It’s important for businesses to understand the impact of freshwater pollution not just within their own operations and assets, but downstream and throughout their value chain. Over 200 major buyers with US$5.5 trillion in procurement spend are working with CDP to request environmental disclosure from their suppliers, with 47 of these specifically asking for water data. These CDP Supply Chain members have illustrated their commitment to water stewardship and supply chain management.
A water secure supply chain is essential for the long-term resilience of any business. Buyers are increasingly experiencing supply chain disruption from water-based physical impacts of climate change (e.g. floods, droughts, storms) which manifests as increased costs or failure of suppliers to deliver. Last year, suppliers reporting through CDP identified US$248 billion of company value exposed to water related risks.
Reputational risk is also growing significantly alongside the financial implications of inaction on water security. In previous years, the value of reported risks was dominated by physical water risks whereas this year we have seen a major increase in the financial value of reported reputational and market risks, which are now considered almost equal to physical risks.
Companies are coming under more and more scrutiny regarding water stewardship practices in their supply chain. Those companies that want to minimize and mitigate these environmental and financial risks urgently need to engage their suppliers on water security.
“Givaudan’s supply chain faces water security risks. We are looking for our strategic suppliers to move beyond reporting water accounting information and into active management. We take action to reduce risk by working with suppliers to understand their water impact, and take action to reduce it. This includes engaging strategic suppliers on water security through CDP as a supply chain member. We measure the success of our engagement in actions undertaken by suppliers demonstrating improvement year on year -- for instance, whether they report a structured target or goal as well as their CDP score.” - Hallvard Bremnes, Global Head of Sustainability, Givaudan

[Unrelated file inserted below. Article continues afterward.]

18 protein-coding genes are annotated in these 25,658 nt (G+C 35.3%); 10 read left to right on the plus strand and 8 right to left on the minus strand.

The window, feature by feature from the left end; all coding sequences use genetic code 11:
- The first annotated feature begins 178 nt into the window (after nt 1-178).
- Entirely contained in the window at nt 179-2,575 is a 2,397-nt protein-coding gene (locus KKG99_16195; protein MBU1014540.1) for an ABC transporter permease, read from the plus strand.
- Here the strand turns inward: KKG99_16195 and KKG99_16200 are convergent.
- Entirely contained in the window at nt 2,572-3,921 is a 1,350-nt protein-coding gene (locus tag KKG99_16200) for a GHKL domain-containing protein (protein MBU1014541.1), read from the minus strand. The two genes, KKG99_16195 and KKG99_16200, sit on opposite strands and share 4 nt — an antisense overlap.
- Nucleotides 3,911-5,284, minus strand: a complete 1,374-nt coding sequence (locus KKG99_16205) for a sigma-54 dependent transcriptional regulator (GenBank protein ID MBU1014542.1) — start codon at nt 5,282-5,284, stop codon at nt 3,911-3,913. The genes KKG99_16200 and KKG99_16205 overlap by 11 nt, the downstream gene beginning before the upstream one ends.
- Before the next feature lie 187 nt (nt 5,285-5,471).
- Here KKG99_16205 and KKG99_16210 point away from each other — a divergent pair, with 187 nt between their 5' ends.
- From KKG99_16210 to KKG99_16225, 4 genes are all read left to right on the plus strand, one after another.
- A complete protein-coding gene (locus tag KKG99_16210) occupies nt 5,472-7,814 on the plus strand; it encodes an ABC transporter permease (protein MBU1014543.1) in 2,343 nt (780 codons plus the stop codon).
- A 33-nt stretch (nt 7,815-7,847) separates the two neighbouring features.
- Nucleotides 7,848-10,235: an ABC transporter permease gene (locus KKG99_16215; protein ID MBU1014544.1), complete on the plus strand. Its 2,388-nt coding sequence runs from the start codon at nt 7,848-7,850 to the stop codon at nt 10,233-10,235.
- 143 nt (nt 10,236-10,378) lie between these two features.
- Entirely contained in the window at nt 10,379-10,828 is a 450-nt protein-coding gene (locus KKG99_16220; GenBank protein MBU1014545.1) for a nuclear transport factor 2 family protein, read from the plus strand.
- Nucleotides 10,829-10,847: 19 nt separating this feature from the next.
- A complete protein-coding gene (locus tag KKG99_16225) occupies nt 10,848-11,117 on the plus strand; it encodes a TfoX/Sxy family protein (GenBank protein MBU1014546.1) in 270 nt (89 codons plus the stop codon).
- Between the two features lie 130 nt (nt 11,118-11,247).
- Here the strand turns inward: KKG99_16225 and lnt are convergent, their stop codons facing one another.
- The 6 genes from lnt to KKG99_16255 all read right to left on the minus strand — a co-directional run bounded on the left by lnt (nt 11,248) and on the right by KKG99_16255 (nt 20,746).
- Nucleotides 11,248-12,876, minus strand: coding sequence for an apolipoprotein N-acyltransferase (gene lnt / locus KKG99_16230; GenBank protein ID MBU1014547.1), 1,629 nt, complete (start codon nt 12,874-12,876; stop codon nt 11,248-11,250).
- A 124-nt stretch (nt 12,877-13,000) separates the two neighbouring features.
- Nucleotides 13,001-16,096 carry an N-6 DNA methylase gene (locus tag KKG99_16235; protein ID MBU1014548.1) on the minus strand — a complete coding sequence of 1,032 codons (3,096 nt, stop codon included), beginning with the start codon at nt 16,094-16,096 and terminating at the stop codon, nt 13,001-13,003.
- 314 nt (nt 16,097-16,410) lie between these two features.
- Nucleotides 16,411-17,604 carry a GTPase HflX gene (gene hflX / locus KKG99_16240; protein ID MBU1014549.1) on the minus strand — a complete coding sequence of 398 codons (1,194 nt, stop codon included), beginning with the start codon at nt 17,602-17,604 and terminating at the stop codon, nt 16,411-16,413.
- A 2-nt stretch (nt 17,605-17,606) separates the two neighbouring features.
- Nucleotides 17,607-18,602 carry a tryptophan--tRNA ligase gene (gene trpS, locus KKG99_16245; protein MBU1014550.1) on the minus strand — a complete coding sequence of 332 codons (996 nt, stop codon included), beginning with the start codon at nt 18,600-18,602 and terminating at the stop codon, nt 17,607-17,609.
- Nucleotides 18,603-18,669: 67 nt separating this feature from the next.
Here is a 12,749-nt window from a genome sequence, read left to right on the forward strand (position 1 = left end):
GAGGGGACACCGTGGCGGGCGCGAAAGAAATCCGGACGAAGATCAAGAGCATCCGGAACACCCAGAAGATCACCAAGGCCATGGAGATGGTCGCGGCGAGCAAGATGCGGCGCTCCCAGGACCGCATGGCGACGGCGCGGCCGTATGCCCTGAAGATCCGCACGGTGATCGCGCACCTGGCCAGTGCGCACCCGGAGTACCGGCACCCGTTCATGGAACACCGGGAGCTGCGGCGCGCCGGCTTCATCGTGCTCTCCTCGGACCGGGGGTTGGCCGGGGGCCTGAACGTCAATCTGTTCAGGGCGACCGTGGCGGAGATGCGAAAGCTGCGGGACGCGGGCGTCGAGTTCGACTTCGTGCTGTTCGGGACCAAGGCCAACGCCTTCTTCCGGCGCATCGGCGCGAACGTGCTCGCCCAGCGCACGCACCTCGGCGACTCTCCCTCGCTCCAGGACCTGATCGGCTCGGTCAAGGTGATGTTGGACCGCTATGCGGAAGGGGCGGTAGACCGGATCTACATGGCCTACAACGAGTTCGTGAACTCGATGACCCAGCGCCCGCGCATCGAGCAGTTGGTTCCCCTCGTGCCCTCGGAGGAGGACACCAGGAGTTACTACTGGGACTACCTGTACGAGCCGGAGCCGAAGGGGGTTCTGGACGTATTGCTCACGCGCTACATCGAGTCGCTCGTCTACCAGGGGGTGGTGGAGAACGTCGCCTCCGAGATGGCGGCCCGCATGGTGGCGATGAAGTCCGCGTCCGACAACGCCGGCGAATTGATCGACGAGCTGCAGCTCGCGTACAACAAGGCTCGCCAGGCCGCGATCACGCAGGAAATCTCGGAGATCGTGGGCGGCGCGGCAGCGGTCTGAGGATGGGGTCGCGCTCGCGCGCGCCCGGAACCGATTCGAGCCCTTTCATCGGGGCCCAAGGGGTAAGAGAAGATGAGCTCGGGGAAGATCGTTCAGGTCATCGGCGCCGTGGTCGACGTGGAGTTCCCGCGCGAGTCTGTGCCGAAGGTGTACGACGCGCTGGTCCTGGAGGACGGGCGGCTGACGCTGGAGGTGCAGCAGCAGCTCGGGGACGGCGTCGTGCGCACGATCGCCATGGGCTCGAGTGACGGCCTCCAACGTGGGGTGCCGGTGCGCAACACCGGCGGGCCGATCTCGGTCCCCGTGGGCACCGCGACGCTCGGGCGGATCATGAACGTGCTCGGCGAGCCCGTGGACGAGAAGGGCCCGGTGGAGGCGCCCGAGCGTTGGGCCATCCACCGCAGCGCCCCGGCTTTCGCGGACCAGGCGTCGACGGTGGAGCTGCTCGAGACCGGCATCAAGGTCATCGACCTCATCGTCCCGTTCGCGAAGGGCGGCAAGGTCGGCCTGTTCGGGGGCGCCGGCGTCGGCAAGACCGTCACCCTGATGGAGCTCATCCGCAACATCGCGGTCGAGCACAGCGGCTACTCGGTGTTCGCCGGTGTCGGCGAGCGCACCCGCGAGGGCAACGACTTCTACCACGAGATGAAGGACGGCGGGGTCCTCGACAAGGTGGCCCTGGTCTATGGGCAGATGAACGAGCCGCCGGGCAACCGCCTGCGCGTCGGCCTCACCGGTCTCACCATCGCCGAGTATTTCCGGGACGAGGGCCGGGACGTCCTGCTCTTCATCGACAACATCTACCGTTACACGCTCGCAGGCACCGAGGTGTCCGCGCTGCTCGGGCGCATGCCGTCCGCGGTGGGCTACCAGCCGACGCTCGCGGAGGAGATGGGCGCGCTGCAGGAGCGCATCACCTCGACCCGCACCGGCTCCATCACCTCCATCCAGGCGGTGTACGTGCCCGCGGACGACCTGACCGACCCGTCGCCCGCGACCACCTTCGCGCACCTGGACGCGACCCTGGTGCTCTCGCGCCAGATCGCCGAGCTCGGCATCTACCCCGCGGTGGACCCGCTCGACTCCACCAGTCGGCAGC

This example of engagement from Givaudan is mirrored by other corporate sustainability leaders. However, they are in the minority. Despite the significant reputational and disruptive risks being posed to companies globally from water impacts in the value chain, inaction still persists and cascading water action down the supply chain isn’t happening fast enough.
Last year, only 18% of suppliers engaged with their own suppliers on water stewardship; this is in stark contrast to other environmental areas such as climate change where 37% of suppliers are cascading action via engagement.
Act now for a water secure world
It is clear that corporate environmental leadership involves transforming business models to protect our vital water resources. By signing up to the Business Commitment to Wastewater Zero, setting ambitious targets, engaging your suppliers, and disclosing progress through CDP, companies will be joining the pioneering organizations taking bold steps to create a water-secure, climate resilient world — to ensure the future of their business and for the benefit of all life on our planet.
This World Water Week, in the shadow of the latest climate science report and in the run up to COP26, it’s clearer than ever: now is the time for corporate leadership and innovation on water.